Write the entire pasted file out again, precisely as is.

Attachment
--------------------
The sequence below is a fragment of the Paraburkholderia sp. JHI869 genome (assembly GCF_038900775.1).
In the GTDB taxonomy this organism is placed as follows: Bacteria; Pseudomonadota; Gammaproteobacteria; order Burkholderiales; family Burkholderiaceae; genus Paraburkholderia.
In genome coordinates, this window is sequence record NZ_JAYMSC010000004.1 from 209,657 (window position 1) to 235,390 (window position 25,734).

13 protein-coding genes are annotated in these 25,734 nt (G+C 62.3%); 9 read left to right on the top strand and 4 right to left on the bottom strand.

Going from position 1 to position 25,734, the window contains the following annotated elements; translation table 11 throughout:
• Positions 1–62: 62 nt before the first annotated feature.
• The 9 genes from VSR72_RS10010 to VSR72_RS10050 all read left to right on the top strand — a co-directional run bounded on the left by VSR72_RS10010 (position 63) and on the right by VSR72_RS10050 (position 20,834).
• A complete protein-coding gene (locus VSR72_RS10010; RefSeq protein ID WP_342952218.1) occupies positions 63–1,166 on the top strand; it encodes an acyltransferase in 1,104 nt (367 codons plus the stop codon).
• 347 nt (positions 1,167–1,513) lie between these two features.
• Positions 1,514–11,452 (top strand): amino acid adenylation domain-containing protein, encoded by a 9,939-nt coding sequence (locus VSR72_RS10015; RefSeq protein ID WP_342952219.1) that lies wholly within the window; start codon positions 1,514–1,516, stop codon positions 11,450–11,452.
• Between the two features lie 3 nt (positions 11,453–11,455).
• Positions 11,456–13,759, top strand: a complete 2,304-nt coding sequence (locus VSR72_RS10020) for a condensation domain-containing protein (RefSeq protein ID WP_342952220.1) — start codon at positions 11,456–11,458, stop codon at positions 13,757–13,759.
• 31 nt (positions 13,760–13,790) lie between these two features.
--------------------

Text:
The sequence below is a fragment of the Paraburkholderia sp. JHI869 genome (assembly GCF_038900775.1).
In the GTDB taxonomy this organism is placed as follows: Bacteria; Pseudomonadota; Gammaproteobacteria; order Burkholderiales; family Burkholderiaceae; genus Paraburkholderia.
In genome coordinates, this window is sequence record NZ_JAYMSC010000004.1 from 209,657 (window position 1) to 235,390 (window position 25,734).

13 protein-coding genes are annotated in these 25,734 nt (G+C 62.3%); 9 read left to right on the top strand and 4 right to left on the bottom strand.

Going from position 1 to position 25,734, the window contains the following annotated elements; translation table 11 throughout:
• Positions 1–62: 62 nt before the first annotated feature.
• The 9 genes from VSR72_RS10010 to VSR72_RS10050 all read left to right on the top strand — a co-directional run bounded on the left by VSR72_RS10010 (position 63) and on the right by VSR72_RS10050 (position 20,834).
• A complete protein-coding gene (locus VSR72_RS10010; RefSeq protein ID WP_342952218.1) occupies positions 63–1,166 on the top strand; it encodes an acyltransferase in 1,104 nt (367 codons plus the stop codon).
• 347 nt (positions 1,167–1,513) lie between these two features.
• Positions 1,514–11,452 (top strand): amino acid adenylation domain-containing protein, encoded by a 9,939-nt coding sequence (locus VSR72_RS10015; RefSeq protein ID WP_342952219.1) that lies wholly within the window; start codon positions 1,514–1,516, stop codon positions 11,450–11,452.
• Between the two features lie 3 nt (positions 11,453–11,455).
• Positions 11,456–13,759, top strand: a complete 2,304-nt coding sequence (locus VSR72_RS10020) for a condensation domain-containing protein (RefSeq protein ID WP_342952220.1) — start codon at positions 11,456–11,458, stop codon at positions 13,757–13,759.
• 31 nt (positions 13,760–13,790) lie between these two features.